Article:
Having risen up through La Masia’s ranks, the Barcelona product opted for a move to Benfica last January and hasn’t looked back. Blessed with bags of technical ability and stamina, Grimaldo has made short work of Liga NOS so far this season.

RB – Ricardo Pereira

Team & Age: Nice (loan from Porto), 23

Many players can be accredited for Nice’s ongoing success in Ligue 1 this year but whilst Balotelli has been grabbing the headlines, Pereira has been quietly producing sterling defensive displays. Equally comfortable going forward as well, his loan from Porto has bore instant fruit.

DM – Fabinho

Team & Age: Monaco, 23

Many may recognise Fabinho as a promising right back but this season the Brazilian has become an exceptional holding midfielder. He has synonymously moved position whilst maintaining great awareness and passing. Reminiscent of Philip Lahm.

CM – Raphael Guerreiro

Team & Age: Borussia Dortmund, 22

Another who established himself as a fullback. Seemingly in keeping with the modern-day trend, Thomas Tuchel was so impressed with Guerreiro when playing as an inverted fullback that he decided to change his position all together.

CM – Naby Keita

Team & Age: RB Leipzig, 21 

With the engine of N’Golo Kante and ball retention of Luka Modric it’s safe to say big things are expected to come from the current league leaders best central midfielder. The Guinean is a phenomenal athlete with the skill to match.

AM – Juanpi

Team & Age: Malaga, 22

Oozing with class, Juanpi is destined for a glittering career. Happy using both feet, the Venezuelan can pick those ‘eye of the needle’ passes unlocking even the best defenses. Having become an established part of the Malaga set-up it won’t be long until a big offer is on the table for the starlet.

ST – Gabriel Jesus

Team & Age: Palmeiras (loan from Man City), 19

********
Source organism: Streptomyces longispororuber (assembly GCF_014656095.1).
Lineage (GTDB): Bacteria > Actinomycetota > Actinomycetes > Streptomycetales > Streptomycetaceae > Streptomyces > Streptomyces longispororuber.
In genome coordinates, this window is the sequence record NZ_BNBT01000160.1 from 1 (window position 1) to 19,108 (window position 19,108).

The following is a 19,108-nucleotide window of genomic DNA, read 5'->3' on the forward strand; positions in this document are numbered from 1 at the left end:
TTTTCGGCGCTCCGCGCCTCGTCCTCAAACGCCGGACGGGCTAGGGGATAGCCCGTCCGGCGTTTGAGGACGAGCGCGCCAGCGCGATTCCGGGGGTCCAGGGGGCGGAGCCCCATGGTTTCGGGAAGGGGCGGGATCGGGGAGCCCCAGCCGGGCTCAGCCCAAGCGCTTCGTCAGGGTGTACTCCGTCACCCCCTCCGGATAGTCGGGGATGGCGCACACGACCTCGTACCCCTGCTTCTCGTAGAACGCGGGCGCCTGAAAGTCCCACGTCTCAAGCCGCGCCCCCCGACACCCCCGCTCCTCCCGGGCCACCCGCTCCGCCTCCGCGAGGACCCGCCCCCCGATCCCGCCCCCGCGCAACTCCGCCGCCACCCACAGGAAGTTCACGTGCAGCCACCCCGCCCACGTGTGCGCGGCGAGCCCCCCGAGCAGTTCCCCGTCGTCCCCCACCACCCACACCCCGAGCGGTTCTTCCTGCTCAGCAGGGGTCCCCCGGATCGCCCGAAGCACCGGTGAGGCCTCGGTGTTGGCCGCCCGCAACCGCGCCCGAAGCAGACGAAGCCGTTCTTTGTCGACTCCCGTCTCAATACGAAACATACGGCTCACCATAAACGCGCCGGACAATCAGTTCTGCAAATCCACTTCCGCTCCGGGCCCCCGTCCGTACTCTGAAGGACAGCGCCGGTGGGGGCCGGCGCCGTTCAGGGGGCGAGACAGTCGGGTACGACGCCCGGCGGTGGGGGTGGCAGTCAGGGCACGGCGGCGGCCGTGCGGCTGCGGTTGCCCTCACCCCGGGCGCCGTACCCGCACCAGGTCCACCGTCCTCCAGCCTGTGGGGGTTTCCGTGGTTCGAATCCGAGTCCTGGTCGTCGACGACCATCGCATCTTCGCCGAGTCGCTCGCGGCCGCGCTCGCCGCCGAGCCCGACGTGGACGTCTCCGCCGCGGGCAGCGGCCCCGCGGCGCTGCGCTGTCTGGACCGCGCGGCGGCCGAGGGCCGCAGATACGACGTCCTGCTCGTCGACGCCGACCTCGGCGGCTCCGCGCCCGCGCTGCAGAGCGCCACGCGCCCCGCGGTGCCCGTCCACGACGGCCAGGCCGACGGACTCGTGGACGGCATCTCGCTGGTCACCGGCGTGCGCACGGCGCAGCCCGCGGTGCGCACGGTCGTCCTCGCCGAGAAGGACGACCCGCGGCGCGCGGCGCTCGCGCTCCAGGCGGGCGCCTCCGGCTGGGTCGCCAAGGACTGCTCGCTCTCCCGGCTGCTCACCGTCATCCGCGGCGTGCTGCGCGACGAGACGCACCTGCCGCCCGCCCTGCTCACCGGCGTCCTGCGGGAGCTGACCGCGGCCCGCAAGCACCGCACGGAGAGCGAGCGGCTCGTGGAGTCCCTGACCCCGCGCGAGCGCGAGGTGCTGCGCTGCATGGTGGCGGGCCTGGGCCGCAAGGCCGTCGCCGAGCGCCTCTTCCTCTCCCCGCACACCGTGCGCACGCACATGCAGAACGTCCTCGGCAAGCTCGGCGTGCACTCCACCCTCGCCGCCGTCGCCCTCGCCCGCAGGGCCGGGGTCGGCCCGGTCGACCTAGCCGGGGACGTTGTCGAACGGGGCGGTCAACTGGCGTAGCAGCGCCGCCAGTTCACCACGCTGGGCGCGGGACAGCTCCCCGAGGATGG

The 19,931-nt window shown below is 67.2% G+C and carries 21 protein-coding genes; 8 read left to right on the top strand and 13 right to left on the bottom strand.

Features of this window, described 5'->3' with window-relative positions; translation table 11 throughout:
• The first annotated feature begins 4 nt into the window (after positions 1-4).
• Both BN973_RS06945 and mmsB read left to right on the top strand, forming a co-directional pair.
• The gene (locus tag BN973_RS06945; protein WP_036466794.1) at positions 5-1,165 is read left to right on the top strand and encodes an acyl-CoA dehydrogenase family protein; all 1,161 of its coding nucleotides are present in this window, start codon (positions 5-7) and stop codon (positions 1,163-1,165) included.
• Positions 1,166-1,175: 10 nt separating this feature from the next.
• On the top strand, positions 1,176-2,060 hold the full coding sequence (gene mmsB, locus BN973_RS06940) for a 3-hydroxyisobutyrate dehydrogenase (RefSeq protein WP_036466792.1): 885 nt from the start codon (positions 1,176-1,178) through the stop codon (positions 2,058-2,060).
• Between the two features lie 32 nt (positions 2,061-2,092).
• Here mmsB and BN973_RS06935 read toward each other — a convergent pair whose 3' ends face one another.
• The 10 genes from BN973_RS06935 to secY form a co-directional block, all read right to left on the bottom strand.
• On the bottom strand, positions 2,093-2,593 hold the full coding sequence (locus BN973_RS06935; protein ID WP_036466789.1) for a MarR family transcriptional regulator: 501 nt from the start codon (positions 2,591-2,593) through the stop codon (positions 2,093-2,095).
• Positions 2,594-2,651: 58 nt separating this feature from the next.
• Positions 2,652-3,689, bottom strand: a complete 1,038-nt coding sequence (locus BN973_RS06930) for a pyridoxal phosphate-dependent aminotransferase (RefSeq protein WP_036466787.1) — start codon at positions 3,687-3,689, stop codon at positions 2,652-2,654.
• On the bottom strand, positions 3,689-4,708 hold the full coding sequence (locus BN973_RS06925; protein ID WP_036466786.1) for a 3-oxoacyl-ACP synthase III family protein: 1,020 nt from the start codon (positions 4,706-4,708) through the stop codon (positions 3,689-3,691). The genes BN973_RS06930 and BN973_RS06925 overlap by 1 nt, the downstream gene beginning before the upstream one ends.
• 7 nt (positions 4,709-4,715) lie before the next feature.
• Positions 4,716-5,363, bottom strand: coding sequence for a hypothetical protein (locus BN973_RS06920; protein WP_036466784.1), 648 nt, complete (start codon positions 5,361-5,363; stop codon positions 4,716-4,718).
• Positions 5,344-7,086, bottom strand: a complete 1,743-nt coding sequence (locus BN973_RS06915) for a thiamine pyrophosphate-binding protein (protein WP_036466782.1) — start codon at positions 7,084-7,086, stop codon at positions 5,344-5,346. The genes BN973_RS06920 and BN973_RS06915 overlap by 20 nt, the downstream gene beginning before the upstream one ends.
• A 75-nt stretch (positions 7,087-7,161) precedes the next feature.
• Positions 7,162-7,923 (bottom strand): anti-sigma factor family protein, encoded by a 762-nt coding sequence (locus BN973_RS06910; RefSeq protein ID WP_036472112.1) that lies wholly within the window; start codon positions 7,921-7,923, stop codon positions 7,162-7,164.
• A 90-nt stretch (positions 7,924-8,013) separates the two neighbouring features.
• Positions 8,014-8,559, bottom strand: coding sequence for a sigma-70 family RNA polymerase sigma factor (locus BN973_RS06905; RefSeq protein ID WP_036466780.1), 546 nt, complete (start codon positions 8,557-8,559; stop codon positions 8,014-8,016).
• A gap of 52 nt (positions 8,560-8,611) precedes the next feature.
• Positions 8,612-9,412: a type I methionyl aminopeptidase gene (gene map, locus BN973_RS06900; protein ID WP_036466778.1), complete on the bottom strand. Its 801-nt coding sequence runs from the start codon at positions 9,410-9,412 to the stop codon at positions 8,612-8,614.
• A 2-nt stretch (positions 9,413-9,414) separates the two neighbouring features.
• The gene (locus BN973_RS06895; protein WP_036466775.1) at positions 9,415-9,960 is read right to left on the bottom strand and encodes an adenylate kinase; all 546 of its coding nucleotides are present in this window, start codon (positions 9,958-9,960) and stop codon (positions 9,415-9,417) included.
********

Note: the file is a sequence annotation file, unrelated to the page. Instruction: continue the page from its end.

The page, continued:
Perhaps the best of the bunch. Jesus possesses lightening fast dribbling combined with deadly finishing. It’s a potent combination that has seen the Brazilian help his country to an Olympic gold medal and his club to a league title.

ST – Andre Silva 

Team & Age: Porto, 21

Having recently scored a hat-trick for his native Portugal after only a handful of caps, Silva looks the real deal. He is also free scoring in Liga NOS and the Champions League making him one of Europe’s most lethal marksmen.

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Project England

Trnava is a small city located in western Slovakia known for its scenic views and dubbed the ‘little Rome’ of its country. It’s also well renowned for its religious beliefs, playing host to numerous churches. It was perhaps fitting then, that another band of passionate, vibrant people with their own faith arrived there on Sunday – the English football fans.

There was a sense of reserved anticipation about this match, with Sam Allardyce acting as a Pope like figure to the onlooking spectators. The newly elected leader of their faith hoping to bring energy, fight and most importantly success back to a fallen giant of the game.

What followed over the course of the next two hours was hardly inspiring. A predictably dull team selection followed by a lethargic, underwhelming performance. A 95th-minute winner coupled with brilliant individual performances from John Stones and Adam Lallana saved the blushes of Big Sam on his debut and ensured he maintained a 9-manager long record of winning his first game in charge of the National team.

So just how big a job does Allardyce have on his hands? What should be deemed as success during his tenure? And was he the right man for the job in first place?

To answer chronologically, to change an entire International mentality built upon hope, expectation and excitement yet ultimately ending in underachievement and finger pointing is one hell of a task. But it is by no means impossible.

In my eyes, many of the failings can be put down to lack of organisation and not defining a clear style of play. In nearly every country, the nation’s culture and identity is reflected on the field. Take Brazil, a country full of vibrancy and flair, Rio carnivals, bright lights and lots of dazzle. That’s exactly what you get from their football team – skill, creativity and passion. Germany is a nation built on stability, efficiency and precision. All qualities evident in their football teams philosophy.

We seem to spend a lot of time in this country idealising others style of play and replicating it through our academies. Would it not make more sense to take true English qualities and values we’ve been raised on and install them into our nation’s side? Hard work, passion, determination and a sense of togetherness are all attributes we have in abundance. No one nation’s philosophy is correct and replicating others will not bring success. Let’s create our own.

Football tactics recycle themselves and as Leicester proved, a tried and trusted 4-4-2 is far from outdated. Why not play a system the players have been raised on and give them a sense of team, not individual responsibility?